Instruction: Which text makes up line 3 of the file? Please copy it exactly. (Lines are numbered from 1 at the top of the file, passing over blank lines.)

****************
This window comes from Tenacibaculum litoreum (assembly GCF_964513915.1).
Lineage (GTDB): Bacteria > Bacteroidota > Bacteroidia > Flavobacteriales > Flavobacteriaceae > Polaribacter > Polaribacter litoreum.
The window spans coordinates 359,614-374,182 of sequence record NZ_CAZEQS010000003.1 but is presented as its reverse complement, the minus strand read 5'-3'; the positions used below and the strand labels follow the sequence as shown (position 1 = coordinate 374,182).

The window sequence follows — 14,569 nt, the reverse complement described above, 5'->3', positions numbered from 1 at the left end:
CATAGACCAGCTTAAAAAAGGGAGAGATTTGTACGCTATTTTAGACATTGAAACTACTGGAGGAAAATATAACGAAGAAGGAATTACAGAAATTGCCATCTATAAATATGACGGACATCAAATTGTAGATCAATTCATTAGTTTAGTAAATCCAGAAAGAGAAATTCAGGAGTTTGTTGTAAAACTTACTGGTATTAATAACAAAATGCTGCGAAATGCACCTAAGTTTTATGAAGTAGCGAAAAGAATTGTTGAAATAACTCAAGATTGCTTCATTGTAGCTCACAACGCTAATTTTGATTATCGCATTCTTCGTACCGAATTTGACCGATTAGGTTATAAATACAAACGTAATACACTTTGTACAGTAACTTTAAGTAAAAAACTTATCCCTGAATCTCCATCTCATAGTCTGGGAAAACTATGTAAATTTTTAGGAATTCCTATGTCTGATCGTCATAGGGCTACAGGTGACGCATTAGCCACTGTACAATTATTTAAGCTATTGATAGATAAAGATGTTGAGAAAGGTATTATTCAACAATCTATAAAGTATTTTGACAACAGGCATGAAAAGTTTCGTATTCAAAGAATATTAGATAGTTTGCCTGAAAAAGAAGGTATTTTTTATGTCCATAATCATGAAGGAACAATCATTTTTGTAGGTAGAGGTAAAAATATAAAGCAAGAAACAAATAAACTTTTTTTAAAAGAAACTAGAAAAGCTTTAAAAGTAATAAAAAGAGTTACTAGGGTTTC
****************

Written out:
The window spans coordinates 359,614-374,182 of sequence record NZ_CAZEQS010000003.1 but is presented as its reverse complement, the minus strand read 5'-3'; the positions used below and the strand labels follow the sequence as shown (position 1 = coordinate 374,182).